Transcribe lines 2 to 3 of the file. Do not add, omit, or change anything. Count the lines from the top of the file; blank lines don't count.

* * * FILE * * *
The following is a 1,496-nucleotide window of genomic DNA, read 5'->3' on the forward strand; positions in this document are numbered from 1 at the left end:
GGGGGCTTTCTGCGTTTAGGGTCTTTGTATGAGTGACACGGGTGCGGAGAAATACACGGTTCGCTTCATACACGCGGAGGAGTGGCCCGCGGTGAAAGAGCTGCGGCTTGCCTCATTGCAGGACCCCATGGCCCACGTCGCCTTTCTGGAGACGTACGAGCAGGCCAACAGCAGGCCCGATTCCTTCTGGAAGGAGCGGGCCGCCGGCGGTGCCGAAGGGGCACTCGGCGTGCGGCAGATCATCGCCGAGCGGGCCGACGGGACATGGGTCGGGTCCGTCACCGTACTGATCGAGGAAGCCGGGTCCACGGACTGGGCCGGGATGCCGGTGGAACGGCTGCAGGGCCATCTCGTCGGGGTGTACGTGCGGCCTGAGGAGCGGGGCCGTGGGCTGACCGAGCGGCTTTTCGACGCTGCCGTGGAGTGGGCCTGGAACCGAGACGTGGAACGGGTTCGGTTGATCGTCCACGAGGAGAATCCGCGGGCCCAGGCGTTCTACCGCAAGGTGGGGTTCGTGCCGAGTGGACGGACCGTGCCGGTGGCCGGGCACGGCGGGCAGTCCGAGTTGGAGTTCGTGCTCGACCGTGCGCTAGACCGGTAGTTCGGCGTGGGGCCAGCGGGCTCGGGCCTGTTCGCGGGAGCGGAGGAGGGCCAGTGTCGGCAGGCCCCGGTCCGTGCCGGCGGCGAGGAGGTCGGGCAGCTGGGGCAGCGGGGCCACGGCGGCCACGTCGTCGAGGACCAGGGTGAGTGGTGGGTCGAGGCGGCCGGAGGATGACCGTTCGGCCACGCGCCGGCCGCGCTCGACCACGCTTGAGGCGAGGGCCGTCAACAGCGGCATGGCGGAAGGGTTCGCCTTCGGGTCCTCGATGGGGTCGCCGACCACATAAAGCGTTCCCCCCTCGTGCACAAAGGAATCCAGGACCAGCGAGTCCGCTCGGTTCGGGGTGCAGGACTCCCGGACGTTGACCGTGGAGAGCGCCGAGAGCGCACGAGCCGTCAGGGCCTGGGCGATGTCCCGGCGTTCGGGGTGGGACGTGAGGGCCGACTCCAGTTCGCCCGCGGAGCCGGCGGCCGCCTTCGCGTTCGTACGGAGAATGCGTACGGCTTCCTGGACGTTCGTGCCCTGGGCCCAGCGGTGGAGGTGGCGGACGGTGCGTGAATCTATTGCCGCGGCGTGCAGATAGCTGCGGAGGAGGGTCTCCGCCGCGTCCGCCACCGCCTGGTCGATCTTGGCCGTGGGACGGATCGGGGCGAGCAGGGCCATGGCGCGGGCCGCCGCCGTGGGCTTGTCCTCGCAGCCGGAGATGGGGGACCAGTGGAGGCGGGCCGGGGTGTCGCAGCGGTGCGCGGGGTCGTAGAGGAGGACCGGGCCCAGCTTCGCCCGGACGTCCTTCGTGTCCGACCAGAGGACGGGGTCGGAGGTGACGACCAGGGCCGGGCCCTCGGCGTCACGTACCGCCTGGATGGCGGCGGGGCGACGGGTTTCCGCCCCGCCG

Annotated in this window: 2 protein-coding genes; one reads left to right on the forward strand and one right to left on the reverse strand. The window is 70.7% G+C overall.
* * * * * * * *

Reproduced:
GGGGGCTTTCTGCGTTTAGGGTCTTTGTATGAGTGACACGGGTGCGGAGAAATACACGGTTCGCTTCATACACGCGGAGGAGTGGCCCGCGGTGAAAGAGCTGCGGCTTGCCTCATTGCAGGACCCCATGGCCCACGTCGCCTTTCTGGAGACGTACGAGCAGGCCAACAGCAGGCCCGATTCCTTCTGGAAGGAGCGGGCCGCCGGCGGTGCCGAAGGGGCACTCGGCGTGCGGCAGATCATCGCCGAGCGGGCCGACGGGACATGGGTCGGGTCCGTCACCGTACTGATCGAGGAAGCCGGGTCCACGGACTGGGCCGGGATGCCGGTGGAACGGCTGCAGGGCCATCTCGTCGGGGTGTACGTGCGGCCTGAGGAGCGGGGCCGTGGGCTGACCGAGCGGCTTTTCGACGCTGCCGTGGAGTGGGCCTGGAACCGAGACGTGGAACGGGTTCGGTTGATCGTCCACGAGGAGAATCCGCGGGCCCAGGCGTTCTACCGCAAGGTGGGGTTCGTGCCGAGTGGACGGACCGTGCCGGTGGCCGGGCACGGCGGGCAGTCCGAGTTGGAGTTCGTGCTCGACCGTGCGCTAGACCGGTAGTTCGGCGTGGGGCCAGCGGGCTCGGGCCTGTTCGCGGGAGCGGAGGAGGGCCAGTGTCGGCAGGCCCCGGTCCGTGCCGGCGGCGAGGAGGTCGGGCAGCTGGGGCAGCGGGGCCACGGCGGCCACGTCGTCGAGGACCAGGGTGAGTGGTGGGTCGAGGCGGCCGGAGGATGACCGTTCGGCCACGCGCCGGCCGCGCTCGACCACGCTTGAGGCGAGGGCCGTCAACAGCGGCATGGCGGAAGGGTTCGCCTTCGGGTCCTCGATGGGGTCGCCGACCACATAAAGCGTTCCCCCCTCGTGCACAAAGGAATCCAGGACCAGCGAGTCCGCTCGGTTCGGGGTGCAGGACTCCCGGACGTTGACCGTGGAGAGCGCCGAGAGCGCACGAGCCGTCAGGGCCTGGGCGATGTCCCGGCGTTCGGGGTGGGACGTGAGGGCCGACTCCAGTTCGCCCGCGGAGCCGGCGGCCGCCTTCGCGTTCGTACGGAGAATGCGTACGGCTTCCTGGACGTTCGTGCCCTGGGCCCAGCGGTGGAGGTGGCGGACGGTGCGTGAATCTATTGCCGCGGCGTGCAGATAGCTGCGGAGGAGGGTCTCCGCCGCGTCCGCCACCGCCTGGTCGATCTTGGCCGTGGGACGGATCGGGGCGAGCAGGGCCATGGCGCGGGCCGCCGCCGTGGGCTTGTCCTCGCAGCCGGAGATGGGGGACCAGTGGAGGCGGGCCGGGGTGTCGCAGCGGTGCGCGGGGTCGTAGAGGAGGACCGGGCCCAGCTTCGCCCGGACGTCCTTCGTGTCCGACCAGAGGACGGGGTCGGAGGTGACGACCAGGGCCGGGCCCTCGGCGTCACGTACCGCCTGGATGGCGGCGGGGCGACGGGTTTCCGCCCCGCCG

Annotated in this window: 2 protein-coding genes; one reads left to right on the forward strand and one right to left on the reverse strand. The window is 70.7% G+C overall.